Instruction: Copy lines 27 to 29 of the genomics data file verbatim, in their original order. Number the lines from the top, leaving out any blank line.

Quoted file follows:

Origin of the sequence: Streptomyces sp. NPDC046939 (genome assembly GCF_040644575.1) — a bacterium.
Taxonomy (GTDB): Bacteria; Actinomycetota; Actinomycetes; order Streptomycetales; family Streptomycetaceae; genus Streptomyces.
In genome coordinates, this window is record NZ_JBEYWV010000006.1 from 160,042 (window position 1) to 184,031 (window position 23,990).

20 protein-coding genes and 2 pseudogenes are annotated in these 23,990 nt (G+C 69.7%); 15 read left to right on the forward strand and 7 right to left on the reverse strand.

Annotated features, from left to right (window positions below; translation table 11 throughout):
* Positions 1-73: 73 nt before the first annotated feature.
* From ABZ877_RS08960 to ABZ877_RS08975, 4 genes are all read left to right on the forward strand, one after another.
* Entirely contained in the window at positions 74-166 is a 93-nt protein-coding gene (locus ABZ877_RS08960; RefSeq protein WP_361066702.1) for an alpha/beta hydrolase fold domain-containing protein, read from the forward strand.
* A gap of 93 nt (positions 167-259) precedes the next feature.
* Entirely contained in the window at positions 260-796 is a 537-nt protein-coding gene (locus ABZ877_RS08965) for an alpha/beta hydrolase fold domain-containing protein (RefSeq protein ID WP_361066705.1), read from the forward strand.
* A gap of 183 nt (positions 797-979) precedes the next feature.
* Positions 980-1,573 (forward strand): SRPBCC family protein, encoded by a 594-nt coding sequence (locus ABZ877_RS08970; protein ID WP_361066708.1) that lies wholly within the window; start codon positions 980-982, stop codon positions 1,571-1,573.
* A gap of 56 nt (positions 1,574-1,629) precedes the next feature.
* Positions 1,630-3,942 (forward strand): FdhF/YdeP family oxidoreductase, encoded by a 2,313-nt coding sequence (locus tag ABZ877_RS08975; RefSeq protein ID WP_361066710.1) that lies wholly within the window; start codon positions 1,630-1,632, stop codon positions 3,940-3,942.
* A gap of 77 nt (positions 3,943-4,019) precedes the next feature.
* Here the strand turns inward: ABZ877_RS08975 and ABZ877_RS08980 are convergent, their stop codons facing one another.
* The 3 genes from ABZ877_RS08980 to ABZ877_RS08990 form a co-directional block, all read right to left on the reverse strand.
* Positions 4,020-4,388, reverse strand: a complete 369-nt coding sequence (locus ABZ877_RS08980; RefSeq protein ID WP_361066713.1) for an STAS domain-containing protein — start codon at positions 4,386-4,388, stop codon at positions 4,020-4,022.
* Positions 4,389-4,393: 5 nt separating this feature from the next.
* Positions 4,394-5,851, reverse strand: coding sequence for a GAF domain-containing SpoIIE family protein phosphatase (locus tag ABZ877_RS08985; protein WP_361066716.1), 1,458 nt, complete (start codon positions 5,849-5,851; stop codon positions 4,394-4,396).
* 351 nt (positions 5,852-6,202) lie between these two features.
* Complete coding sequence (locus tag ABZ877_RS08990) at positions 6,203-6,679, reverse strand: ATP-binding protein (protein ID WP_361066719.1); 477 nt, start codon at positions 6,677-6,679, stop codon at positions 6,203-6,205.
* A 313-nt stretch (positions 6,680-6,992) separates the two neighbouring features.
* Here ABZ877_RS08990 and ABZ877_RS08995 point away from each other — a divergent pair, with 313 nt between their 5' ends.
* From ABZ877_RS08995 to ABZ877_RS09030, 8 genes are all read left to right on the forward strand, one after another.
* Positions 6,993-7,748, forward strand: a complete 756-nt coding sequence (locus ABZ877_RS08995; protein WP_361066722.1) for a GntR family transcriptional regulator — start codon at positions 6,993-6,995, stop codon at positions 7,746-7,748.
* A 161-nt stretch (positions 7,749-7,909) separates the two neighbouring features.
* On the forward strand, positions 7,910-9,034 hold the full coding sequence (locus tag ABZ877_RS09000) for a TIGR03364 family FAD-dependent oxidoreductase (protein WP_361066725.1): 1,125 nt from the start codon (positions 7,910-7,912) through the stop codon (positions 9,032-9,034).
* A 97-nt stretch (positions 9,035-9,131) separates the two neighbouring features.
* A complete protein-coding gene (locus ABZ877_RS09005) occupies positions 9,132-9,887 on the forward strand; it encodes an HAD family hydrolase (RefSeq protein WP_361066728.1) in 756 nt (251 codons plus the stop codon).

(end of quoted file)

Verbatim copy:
* A 161-nt stretch (positions 7,749-7,909) separates the two neighbouring features.
* On the forward strand, positions 7,910-9,034 hold the full coding sequence (locus tag ABZ877_RS09000) for a TIGR03364 family FAD-dependent oxidoreductase (protein WP_361066725.1): 1,125 nt from the start codon (positions 7,910-7,912) through the stop codon (positions 9,032-9,034).
* A 97-nt stretch (positions 9,035-9,131) separates the two neighbouring features.